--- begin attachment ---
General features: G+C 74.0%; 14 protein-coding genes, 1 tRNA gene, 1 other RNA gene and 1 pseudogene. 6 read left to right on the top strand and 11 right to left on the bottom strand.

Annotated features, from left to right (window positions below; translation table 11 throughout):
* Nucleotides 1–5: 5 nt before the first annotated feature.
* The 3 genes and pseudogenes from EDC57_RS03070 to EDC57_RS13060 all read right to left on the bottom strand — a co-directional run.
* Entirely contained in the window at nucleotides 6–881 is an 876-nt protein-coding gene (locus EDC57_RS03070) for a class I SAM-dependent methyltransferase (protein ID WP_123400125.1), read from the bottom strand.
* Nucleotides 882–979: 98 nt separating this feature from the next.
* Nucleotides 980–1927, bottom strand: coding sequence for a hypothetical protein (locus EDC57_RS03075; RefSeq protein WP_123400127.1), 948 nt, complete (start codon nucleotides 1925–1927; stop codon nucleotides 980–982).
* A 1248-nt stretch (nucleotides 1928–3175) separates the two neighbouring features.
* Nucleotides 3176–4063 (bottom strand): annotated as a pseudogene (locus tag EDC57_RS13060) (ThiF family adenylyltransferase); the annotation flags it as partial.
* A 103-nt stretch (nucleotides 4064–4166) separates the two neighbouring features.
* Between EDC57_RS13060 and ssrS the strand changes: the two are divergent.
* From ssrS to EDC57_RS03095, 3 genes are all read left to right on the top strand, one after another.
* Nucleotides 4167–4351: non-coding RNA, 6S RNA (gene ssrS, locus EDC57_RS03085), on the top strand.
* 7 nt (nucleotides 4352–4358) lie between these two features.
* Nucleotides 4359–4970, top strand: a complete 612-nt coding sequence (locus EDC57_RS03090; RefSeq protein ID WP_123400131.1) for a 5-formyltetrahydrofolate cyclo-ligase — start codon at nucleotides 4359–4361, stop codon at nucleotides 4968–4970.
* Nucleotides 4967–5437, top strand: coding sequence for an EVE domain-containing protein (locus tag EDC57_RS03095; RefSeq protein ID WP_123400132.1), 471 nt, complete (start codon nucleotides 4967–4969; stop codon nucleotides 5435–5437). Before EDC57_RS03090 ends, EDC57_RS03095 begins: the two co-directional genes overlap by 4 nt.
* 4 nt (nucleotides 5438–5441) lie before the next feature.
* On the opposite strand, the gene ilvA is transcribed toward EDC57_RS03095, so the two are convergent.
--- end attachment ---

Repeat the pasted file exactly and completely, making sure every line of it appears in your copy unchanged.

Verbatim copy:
General features: G+C 74.0%; 14 protein-coding genes, 1 tRNA gene, 1 other RNA gene and 1 pseudogene. 6 read left to right on the top strand and 11 right to left on the bottom strand.

Annotated features, from left to right (window positions below; translation table 11 throughout):
* Nucleotides 1–5: 5 nt before the first annotated feature.
* The 3 genes and pseudogenes from EDC57_RS03070 to EDC57_RS13060 all read right to left on the bottom strand — a co-directional run.
* Entirely contained in the window at nucleotides 6–881 is an 876-nt protein-coding gene (locus EDC57_RS03070) for a class I SAM-dependent methyltransferase (protein ID WP_123400125.1), read from the bottom strand.
* Nucleotides 882–979: 98 nt separating this feature from the next.
* Nucleotides 980–1927, bottom strand: coding sequence for a hypothetical protein (locus EDC57_RS03075; RefSeq protein WP_123400127.1), 948 nt, complete (start codon nucleotides 1925–1927; stop codon nucleotides 980–982).
* A 1248-nt stretch (nucleotides 1928–3175) separates the two neighbouring features.
* Nucleotides 3176–4063 (bottom strand): annotated as a pseudogene (locus tag EDC57_RS13060) (ThiF family adenylyltransferase); the annotation flags it as partial.
* A 103-nt stretch (nucleotides 4064–4166) separates the two neighbouring features.
* Between EDC57_RS13060 and ssrS the strand changes: the two are divergent.
* From ssrS to EDC57_RS03095, 3 genes are all read left to right on the top strand, one after another.
* Nucleotides 4167–4351: non-coding RNA, 6S RNA (gene ssrS, locus EDC57_RS03085), on the top strand.
* 7 nt (nucleotides 4352–4358) lie between these two features.
* Nucleotides 4359–4970, top strand: a complete 612-nt coding sequence (locus EDC57_RS03090; RefSeq protein ID WP_123400131.1) for a 5-formyltetrahydrofolate cyclo-ligase — start codon at nucleotides 4359–4361, stop codon at nucleotides 4968–4970.
* Nucleotides 4967–5437, top strand: coding sequence for an EVE domain-containing protein (locus tag EDC57_RS03095; RefSeq protein ID WP_123400132.1), 471 nt, complete (start codon nucleotides 4967–4969; stop codon nucleotides 5435–5437). Before EDC57_RS03090 ends, EDC57_RS03095 begins: the two co-directional genes overlap by 4 nt.
* 4 nt (nucleotides 5438–5441) lie before the next feature.
* On the opposite strand, the gene ilvA is transcribed toward EDC57_RS03095, so the two are convergent.